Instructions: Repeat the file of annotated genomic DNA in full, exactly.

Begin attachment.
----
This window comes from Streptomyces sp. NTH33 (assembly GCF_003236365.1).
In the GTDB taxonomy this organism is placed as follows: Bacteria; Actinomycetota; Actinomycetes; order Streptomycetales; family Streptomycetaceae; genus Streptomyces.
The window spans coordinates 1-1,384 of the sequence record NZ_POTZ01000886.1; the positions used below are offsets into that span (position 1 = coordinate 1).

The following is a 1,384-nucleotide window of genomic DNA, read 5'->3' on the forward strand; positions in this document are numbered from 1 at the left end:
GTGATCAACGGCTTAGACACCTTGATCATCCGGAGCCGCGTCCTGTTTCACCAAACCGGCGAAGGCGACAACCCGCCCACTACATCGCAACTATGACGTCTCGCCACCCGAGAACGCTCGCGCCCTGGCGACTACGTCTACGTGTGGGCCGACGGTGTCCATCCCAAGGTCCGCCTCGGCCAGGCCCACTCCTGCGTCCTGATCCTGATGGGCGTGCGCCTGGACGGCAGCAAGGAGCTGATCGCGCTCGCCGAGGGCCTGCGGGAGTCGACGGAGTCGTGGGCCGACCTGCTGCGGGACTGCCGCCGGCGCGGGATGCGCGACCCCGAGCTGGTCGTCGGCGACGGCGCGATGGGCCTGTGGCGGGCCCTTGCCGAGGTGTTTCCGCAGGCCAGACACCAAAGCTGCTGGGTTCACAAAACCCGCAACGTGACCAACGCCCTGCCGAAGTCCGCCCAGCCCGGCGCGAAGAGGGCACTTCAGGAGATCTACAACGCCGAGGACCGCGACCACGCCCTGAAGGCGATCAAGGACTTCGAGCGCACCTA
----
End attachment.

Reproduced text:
This window comes from Streptomyces sp. NTH33 (assembly GCF_003236365.1).
In the GTDB taxonomy this organism is placed as follows: Bacteria; Actinomycetota; Actinomycetes; order Streptomycetales; family Streptomycetaceae; genus Streptomyces.
The window spans coordinates 1-1,384 of the sequence record NZ_POTZ01000886.1; the positions used below are offsets into that span (position 1 = coordinate 1).

The following is a 1,384-nucleotide window of genomic DNA, read 5'->3' on the forward strand; positions in this document are numbered from 1 at the left end:
GTGATCAACGGCTTAGACACCTTGATCATCCGGAGCCGCGTCCTGTTTCACCAAACCGGCGAAGGCGACAACCCGCCCACTACATCGCAACTATGACGTCTCGCCACCCGAGAACGCTCGCGCCCTGGCGACTACGTCTACGTGTGGGCCGACGGTGTCCATCCCAAGGTCCGCCTCGGCCAGGCCCACTCCTGCGTCCTGATCCTGATGGGCGTGCGCCTGGACGGCAGCAAGGAGCTGATCGCGCTCGCCGAGGGCCTGCGGGAGTCGACGGAGTCGTGGGCCGACCTGCTGCGGGACTGCCGCCGGCGCGGGATGCGCGACCCCGAGCTGGTCGTCGGCGACGGCGCGATGGGCCTGTGGCGGGCCCTTGCCGAGGTGTTTCCGCAGGCCAGACACCAAAGCTGCTGGGTTCACAAAACCCGCAACGTGACCAACGCCCTGCCGAAGTCCGCCCAGCCCGGCGCGAAGAGGGCACTTCAGGAGATCTACAACGCCGAGGACCGCGACCACGCCCTGAAGGCGATCAAGGACTTCGAGCGCACCTA